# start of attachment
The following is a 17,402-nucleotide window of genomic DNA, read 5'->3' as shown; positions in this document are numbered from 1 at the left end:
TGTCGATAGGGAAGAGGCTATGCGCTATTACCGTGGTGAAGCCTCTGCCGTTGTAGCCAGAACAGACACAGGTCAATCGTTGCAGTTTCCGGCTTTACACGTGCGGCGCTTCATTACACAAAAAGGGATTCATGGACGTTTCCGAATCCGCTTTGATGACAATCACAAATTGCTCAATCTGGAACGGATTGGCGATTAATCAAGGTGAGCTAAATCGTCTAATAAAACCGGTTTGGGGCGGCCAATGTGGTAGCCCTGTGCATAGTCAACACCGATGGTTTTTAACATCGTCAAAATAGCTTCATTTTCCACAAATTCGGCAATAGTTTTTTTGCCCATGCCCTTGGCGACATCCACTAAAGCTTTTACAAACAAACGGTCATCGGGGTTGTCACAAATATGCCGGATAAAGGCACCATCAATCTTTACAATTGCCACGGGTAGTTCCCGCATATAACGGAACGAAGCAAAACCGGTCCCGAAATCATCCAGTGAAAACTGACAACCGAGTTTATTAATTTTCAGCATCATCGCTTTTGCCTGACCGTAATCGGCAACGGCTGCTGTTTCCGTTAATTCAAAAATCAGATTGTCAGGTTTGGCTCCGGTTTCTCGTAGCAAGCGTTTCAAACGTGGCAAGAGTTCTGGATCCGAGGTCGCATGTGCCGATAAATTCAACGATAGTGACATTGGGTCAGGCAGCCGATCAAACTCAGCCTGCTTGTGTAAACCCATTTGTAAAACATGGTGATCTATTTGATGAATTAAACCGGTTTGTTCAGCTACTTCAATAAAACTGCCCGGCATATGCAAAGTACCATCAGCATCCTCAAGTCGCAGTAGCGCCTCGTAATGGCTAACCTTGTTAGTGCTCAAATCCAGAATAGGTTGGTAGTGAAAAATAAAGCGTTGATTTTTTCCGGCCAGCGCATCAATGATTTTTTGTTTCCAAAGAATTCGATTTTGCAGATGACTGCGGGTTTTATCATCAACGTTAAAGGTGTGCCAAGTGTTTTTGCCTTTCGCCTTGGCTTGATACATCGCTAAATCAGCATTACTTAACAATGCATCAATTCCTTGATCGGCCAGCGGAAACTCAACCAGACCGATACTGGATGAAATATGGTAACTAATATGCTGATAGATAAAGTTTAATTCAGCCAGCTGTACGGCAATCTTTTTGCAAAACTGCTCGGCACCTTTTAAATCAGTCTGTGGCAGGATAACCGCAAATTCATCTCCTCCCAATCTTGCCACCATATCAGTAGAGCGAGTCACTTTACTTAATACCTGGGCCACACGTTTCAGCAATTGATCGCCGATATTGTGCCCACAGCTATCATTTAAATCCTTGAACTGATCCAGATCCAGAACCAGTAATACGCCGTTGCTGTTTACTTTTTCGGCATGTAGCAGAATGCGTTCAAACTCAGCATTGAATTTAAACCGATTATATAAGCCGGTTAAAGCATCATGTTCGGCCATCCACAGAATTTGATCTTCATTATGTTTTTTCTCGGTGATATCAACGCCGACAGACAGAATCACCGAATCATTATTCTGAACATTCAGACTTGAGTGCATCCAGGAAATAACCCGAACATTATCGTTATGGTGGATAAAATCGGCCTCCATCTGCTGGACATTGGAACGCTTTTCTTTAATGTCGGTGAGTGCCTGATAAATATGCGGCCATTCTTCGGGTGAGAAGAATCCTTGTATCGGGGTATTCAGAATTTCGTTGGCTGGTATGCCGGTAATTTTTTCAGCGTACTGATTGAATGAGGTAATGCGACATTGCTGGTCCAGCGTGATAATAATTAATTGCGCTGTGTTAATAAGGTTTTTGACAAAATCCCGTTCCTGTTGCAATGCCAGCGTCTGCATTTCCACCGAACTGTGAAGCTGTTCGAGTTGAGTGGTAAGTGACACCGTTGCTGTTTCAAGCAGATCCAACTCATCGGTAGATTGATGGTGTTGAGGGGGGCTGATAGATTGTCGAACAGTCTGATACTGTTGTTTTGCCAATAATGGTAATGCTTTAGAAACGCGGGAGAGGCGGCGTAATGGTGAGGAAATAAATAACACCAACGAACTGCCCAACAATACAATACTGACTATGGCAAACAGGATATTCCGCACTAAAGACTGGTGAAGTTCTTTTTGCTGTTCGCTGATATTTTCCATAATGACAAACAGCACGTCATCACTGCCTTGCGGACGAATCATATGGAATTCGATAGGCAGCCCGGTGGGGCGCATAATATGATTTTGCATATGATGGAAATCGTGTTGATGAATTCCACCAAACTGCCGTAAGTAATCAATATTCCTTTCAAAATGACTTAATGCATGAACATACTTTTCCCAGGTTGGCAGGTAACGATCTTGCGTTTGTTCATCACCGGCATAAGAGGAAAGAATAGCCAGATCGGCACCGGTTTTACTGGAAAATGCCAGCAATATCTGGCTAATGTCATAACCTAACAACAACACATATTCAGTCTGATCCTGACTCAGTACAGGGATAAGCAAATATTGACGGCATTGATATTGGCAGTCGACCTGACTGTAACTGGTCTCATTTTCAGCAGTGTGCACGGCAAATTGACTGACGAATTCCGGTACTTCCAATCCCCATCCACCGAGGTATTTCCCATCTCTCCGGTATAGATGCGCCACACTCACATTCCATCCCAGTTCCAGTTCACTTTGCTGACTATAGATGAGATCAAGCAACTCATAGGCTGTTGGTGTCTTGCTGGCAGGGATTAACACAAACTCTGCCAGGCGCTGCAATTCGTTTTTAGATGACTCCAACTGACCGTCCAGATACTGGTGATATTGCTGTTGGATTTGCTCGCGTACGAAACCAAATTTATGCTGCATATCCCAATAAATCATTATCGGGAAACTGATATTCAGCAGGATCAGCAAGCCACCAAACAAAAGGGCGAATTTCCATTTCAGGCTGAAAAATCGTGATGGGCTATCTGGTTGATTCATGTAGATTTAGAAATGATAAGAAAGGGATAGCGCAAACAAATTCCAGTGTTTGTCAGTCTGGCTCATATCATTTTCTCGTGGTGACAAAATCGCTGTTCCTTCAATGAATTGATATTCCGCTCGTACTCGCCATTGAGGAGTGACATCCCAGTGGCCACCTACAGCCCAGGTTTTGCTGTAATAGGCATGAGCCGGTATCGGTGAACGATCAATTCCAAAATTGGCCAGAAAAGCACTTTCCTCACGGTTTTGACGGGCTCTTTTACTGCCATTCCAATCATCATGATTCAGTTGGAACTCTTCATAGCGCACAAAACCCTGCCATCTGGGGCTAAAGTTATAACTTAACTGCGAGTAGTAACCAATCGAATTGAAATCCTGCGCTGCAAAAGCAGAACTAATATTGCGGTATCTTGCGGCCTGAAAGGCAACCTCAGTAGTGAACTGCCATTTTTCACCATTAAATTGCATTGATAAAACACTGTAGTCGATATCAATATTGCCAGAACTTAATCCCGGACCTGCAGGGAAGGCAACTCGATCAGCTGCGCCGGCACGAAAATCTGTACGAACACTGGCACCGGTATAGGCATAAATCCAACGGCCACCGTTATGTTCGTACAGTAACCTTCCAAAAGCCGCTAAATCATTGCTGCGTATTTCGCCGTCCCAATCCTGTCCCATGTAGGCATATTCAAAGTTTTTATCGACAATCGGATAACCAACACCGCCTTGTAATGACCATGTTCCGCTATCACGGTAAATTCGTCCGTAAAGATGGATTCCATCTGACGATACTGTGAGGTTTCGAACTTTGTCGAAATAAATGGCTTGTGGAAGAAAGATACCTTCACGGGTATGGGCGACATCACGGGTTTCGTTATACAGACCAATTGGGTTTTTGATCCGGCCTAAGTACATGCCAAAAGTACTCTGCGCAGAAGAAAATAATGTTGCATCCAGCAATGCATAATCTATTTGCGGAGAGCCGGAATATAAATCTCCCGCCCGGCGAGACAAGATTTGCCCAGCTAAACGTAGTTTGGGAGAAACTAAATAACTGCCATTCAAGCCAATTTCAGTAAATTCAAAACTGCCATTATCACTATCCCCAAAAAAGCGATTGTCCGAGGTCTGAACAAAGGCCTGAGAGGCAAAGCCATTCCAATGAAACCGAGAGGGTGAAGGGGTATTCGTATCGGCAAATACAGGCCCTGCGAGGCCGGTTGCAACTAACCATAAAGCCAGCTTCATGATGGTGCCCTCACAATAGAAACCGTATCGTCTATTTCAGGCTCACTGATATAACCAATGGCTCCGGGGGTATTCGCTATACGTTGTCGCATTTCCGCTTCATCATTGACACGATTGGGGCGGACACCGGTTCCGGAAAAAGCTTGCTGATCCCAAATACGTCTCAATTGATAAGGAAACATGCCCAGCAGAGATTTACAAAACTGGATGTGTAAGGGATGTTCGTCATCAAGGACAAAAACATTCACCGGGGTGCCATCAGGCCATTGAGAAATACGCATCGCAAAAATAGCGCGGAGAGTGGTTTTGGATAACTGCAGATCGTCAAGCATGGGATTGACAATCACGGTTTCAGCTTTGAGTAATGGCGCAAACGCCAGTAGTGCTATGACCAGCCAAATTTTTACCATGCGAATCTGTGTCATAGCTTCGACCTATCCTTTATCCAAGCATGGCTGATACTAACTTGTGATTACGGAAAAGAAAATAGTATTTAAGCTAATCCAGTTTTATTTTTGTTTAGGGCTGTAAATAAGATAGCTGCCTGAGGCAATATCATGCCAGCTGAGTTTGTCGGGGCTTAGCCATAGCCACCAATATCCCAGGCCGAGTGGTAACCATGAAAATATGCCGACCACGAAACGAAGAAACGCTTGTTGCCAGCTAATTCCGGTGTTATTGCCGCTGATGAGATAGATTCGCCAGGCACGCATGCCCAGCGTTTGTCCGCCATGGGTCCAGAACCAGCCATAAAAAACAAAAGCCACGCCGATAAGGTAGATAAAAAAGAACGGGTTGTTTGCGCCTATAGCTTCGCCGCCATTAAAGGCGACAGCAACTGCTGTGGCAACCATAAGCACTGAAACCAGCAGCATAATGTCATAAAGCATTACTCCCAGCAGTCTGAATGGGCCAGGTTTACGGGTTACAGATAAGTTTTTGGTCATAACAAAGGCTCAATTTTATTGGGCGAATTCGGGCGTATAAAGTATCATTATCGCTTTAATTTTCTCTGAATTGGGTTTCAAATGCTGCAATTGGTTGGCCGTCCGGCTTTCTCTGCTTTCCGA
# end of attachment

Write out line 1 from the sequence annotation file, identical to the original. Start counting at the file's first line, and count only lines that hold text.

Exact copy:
The following is a 17,402-nucleotide window of genomic DNA, read 5'->3' as shown; positions in this document are numbered from 1 at the left end: